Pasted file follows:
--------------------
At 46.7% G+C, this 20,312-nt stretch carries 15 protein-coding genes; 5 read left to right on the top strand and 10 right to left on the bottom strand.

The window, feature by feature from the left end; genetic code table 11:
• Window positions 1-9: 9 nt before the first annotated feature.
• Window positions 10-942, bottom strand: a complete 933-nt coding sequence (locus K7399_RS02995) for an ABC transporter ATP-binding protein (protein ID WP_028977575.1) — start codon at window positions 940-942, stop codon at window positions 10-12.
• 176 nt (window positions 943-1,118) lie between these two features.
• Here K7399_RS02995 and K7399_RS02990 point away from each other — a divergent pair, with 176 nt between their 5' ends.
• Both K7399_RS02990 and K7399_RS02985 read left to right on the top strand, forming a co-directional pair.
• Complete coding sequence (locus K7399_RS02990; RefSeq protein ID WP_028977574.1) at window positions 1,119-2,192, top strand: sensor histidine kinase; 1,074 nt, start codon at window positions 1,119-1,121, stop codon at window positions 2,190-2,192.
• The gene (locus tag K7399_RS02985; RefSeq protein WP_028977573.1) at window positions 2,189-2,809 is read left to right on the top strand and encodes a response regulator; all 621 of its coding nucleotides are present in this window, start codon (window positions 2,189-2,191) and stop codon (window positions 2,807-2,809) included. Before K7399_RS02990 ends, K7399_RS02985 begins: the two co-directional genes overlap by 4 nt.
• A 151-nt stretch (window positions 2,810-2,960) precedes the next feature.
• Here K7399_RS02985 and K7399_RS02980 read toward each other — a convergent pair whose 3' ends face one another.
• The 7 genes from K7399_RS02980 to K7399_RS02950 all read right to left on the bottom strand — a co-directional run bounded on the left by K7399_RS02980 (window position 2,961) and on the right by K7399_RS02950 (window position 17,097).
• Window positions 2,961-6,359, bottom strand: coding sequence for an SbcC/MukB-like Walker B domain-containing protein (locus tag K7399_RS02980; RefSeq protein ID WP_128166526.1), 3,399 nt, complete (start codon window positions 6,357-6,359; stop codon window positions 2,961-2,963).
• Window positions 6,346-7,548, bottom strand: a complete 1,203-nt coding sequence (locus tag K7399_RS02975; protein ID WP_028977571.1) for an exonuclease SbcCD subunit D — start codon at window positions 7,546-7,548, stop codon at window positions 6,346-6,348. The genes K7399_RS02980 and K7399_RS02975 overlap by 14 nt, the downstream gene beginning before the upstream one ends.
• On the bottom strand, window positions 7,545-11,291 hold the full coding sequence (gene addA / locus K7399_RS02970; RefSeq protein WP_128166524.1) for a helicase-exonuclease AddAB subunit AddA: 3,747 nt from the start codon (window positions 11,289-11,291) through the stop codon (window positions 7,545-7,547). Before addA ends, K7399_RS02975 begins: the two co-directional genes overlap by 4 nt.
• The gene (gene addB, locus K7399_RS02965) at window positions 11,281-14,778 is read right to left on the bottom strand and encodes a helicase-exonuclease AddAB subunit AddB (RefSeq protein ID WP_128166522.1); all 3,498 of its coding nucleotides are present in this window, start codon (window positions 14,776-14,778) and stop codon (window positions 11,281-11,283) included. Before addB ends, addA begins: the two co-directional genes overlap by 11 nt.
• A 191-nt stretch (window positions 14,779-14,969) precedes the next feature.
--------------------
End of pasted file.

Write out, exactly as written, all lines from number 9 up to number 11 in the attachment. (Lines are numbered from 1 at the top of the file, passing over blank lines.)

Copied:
• The gene (locus tag K7399_RS02985; RefSeq protein WP_028977573.1) at window positions 2,189-2,809 is read left to right on the top strand and encodes a response regulator; all 621 of its coding nucleotides are present in this window, start codon (window positions 2,189-2,191) and stop codon (window positions 2,807-2,809) included. Before K7399_RS02990 ends, K7399_RS02985 begins: the two co-directional genes overlap by 4 nt.
• A 151-nt stretch (window positions 2,810-2,960) precedes the next feature.
• Here K7399_RS02985 and K7399_RS02980 read toward each other — a convergent pair whose 3' ends face one another.